Two senior US lawmakers, Congressman Gary Ackerman and Joe Crowley, both members of the House Foreign Affairs Committee, who have been solidly behind the push for an expeditious consummation of the US-India civilian nuclear deal, have acknowledged that it is highly unlikely that it will be completed on Thursday when Prime Minister Manmohan Singh meets with President Bush in the White House Oval Office.
In interviews with rediff.com, both lawmakers said that the Foreign Affairs Committee was working on a bill after Bush submitted the 123 Agreement for ratification last week and that House Speaker Nancy Pelosi also wanted it done as quickly as possible, but that finding an appropriate vehicle for it to be attached on to in order to ensure safe passage was proving to be tricky.
"We still have to find a vehicle for this and we are trying to tag it on to the Continuing Resolution -- that's what we are trying to do. (Speaker)Nancy (Pelosi) would like to do that, the Democratic leadership would like to do that," but Ackerman said the Republicans, even though gung-ho for the deal, didn't want to attach it on to the CR.
"They want a clean continuing resolution," he said. "We want to attach this to something that has a guarantee because the only thing on the agenda right now that has to pass -- that we have to do -- is not the (massive $700 billion) bail-out package because the bailout could be a calamity, but we don't have to do it. But, we have to pass the CR otherwise there is no government before we adjourn and we can stretch the adjournment over the weekend or whatever," Ackerman said.
Asked if Congress would go in for an extended session or come back for a lame-duck session after the November elections, Ackerman said, "Nobody's taking lame-duck session. We can leave here on Friday and come back or we can stay over the weekend or leave and come back Monday. There's Jewish holidays Tuesday, Wednesday, and so we'd have to go back and forth and back and forth. We'd all like to stay a few extra days and get everything done that has to done."
Thus, he said, if the India nuclear agreement legislation could be gotten into the CR "and get that (the CR) passed, then we've got it done."
Ackerman, when asked if the Republicans were willing to compromise on the CR, quipped, "The bazaar is open. Everybody's negotiating to get things that they think is important. This (the India nuke deal) is very important to us -- all of us who've worked on it."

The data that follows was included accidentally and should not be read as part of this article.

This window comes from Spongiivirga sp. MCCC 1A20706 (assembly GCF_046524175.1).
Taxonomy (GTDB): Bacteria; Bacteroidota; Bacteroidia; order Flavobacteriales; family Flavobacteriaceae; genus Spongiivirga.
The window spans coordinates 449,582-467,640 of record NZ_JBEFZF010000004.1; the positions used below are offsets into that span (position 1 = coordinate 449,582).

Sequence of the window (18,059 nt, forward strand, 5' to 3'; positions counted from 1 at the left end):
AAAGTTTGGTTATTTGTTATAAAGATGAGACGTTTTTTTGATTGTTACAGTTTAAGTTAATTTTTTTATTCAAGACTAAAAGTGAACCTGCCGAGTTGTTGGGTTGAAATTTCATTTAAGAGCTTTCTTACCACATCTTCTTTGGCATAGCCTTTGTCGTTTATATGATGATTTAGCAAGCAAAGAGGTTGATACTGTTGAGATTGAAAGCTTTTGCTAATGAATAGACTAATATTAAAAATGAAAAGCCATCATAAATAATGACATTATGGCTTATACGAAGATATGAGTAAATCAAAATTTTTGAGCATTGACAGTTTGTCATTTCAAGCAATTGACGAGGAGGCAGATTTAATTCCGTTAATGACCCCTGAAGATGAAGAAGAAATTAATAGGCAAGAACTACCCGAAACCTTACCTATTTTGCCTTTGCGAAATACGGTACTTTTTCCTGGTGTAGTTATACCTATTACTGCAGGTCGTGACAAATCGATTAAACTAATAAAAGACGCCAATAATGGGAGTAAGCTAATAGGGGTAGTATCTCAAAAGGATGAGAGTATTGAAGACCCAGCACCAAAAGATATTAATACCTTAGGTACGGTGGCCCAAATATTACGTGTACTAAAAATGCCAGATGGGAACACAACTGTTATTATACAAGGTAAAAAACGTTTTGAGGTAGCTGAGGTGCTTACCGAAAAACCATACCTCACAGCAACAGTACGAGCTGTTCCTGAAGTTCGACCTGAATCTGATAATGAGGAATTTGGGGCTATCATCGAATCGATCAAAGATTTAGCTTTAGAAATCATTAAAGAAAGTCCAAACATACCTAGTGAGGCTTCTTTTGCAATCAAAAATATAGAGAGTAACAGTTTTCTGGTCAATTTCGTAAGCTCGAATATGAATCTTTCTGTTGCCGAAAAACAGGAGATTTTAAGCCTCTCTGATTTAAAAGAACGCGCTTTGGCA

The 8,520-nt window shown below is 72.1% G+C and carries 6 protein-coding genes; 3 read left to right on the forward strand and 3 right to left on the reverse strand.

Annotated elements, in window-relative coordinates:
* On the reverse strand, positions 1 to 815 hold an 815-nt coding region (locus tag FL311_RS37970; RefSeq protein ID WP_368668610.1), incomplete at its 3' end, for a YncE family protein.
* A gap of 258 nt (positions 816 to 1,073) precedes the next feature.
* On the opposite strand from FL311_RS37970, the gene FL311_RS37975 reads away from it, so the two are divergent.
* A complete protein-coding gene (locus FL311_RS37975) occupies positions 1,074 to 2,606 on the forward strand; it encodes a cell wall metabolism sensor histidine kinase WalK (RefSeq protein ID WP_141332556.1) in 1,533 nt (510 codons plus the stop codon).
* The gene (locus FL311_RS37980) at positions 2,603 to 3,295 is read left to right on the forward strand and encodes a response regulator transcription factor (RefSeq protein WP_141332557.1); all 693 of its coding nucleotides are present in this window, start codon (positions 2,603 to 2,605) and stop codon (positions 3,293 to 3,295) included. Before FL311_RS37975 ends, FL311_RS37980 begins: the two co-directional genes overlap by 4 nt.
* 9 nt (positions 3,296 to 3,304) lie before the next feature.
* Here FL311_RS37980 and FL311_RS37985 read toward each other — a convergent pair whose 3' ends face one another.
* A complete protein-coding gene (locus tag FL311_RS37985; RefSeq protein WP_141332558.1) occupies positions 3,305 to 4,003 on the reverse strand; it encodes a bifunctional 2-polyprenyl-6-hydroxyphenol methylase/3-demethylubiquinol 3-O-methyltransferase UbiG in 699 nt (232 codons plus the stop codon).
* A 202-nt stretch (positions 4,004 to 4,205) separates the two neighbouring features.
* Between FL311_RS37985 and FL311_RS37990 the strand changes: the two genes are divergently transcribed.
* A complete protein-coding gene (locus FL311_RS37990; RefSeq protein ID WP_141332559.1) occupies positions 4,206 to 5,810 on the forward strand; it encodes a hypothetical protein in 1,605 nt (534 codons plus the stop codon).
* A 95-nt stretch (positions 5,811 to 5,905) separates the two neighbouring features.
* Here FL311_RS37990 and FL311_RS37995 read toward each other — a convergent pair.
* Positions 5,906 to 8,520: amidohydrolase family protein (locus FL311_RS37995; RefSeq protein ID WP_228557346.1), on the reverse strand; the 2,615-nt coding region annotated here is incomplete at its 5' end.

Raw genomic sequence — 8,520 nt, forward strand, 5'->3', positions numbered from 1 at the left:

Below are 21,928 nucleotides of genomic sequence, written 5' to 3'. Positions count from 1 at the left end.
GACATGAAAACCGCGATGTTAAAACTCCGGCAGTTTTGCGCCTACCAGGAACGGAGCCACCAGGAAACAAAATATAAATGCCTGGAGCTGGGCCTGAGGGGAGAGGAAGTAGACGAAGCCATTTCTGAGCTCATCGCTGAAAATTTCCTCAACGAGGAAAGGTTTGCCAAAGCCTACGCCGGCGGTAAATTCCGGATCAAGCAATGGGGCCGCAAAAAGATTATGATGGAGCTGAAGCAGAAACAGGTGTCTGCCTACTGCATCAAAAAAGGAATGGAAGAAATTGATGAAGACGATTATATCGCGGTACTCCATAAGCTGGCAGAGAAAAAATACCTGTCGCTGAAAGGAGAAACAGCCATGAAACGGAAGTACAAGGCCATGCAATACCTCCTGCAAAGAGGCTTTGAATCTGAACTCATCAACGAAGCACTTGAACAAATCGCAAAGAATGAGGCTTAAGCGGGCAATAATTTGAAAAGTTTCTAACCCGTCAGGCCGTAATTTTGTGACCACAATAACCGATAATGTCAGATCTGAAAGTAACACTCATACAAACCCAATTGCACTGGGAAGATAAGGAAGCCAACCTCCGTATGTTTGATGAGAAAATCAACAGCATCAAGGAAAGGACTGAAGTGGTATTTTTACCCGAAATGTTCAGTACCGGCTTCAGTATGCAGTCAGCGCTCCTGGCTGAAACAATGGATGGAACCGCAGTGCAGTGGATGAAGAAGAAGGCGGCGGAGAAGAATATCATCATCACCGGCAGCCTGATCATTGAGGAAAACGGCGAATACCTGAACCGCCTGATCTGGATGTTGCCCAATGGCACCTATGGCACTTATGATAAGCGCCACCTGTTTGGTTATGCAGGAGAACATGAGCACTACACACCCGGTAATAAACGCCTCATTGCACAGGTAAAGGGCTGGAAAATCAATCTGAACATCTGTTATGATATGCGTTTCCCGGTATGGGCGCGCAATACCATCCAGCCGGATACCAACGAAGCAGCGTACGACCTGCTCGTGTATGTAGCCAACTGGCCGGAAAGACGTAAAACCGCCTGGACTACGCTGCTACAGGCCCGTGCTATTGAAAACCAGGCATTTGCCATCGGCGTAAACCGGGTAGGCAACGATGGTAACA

"We have a 50-50 shot to get it done this session. But I can't tell you whether its Thursday, or Friday or Saturday or Sunday. Yesterday, it was a long shot, tomorrow it may be a long shot again," he added.
Crowley said he did not believe the India nuclear bill could make it as part of the CR in order to ensure passage. "I don't anticipate that. I think that's not going to happen."
"I think the CR needs to be for a lot of reasons kept clean by itself instead of adding things that really gets dragged down," he said.
"The argument here is that if the president wants the India bill included, then there are members of Congress saying they want other things included too. And, so, that may very well be an indication to where this bill is right now," Crowley said.
"As you can imagine," he said, "things have turned a little bit upside down here in Washington this week. And, if you would forgive me for a moment, the nuclear deal is not the first and foremost piece of business on the front of our minds right now."
"The economy has certainly taken over and the happenings on Wall Street have certainly taken over a great deal of our attention," Crowley said.
But he asserted that "this is still a very important piece of legislation and one that in a bipartisan way was worked on. So, I continue to support this legislation and I will work to see it through and I remain hopeful that we'll have a bill before this Congress ends."